My ears are so tuned to American radio and podcasting, they need a good flushing from time to time with stories from far away that have a different sensibility. This archive episode of HowSound does the job.
Some years ago, Irish radio producer Ronan Kelly sat in my studio in Maine and he story-DJ’ed, playing some of his favorite radio pieces — hence the title of this episode. The stories he picked may be old now, but they sound new and tickle the ear because of the non-American accents, writing, and production styles.
In the intervening years since our chat, new stories have piqued Ronan’s interest. He put together this solid list of good listening (along with some of his notes) just for HowSound listeners. Thanks, Ronan!
From German producer, Jens Jarisch “Children of Sodom and Gomorrah.” The story follows the trail of computer waste to a landfill site in Ghana — gently and carefully hard-hitting.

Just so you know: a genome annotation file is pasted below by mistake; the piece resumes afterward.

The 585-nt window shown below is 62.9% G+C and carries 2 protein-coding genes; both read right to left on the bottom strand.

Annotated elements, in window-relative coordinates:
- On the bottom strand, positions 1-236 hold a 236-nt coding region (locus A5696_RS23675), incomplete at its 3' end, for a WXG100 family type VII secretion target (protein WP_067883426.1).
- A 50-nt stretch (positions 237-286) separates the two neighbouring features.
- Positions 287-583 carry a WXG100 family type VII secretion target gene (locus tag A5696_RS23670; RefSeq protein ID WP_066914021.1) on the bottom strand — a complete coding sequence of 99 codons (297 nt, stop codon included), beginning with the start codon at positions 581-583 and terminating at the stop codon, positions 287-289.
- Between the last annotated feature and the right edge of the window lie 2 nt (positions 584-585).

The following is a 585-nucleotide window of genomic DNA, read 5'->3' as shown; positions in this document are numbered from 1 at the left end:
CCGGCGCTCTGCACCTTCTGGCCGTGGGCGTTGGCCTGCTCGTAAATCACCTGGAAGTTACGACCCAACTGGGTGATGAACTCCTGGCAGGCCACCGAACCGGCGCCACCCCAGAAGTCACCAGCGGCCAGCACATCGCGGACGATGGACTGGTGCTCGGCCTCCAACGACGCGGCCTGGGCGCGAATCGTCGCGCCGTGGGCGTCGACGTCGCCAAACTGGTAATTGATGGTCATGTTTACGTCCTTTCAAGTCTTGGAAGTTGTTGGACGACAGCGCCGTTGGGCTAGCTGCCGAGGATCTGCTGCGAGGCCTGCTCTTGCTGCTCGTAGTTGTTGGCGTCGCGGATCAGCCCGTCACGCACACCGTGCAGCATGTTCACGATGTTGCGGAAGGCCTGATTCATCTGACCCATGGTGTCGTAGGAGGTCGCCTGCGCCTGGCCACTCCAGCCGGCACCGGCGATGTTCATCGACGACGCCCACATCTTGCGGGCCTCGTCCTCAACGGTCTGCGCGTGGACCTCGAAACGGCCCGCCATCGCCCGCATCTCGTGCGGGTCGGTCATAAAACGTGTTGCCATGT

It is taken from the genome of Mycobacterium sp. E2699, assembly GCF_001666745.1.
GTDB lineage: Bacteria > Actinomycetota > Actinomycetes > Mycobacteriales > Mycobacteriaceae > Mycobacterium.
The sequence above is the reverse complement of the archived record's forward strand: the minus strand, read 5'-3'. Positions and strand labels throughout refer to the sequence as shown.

“Upper Left” by Love & Radio. Although this is a pretty compelling story (a class teaching women how to have an orgasm) what I really liked in it was how the story turned — the mood changed — deftly done.
“Tim Key and Gogol’s Overcoat,” a BBC production. How do you take a 19th Century Russian short story and rework it for 21st Century radio? Here’s one way. Very entertaining.
“The London Blitz” by Edward R. Murrow. Like Orson Welles’, “War of the Worlds”, Ed Murrow broadcasting from London during WWII has been heard so many times, we take it for granted. But, I listened to it again the other day in preparation for a talk and was struck at his use of imagery and sensitivity to sound. Classic.
From Ireland, “No Time To Lose.” The story of an Irish teenager who runs marathons even though she has epileptic fits during them. She runs with her doctor alongside — some great scenes.
Also from Ireland, “Con Carey and the Twelve Apostles.” An Irish community who, in 1978, dug up the body of a recently-deceased local man because they felt he hadn’t been buried with due reverence.
One last one from Ireland, this one by Ronan himself. “We Decide Who Lives or Dies.” The story of car culture in a rural community where road deaths are among the highest in the country. Everyone blames the teenagers — what’s the real story?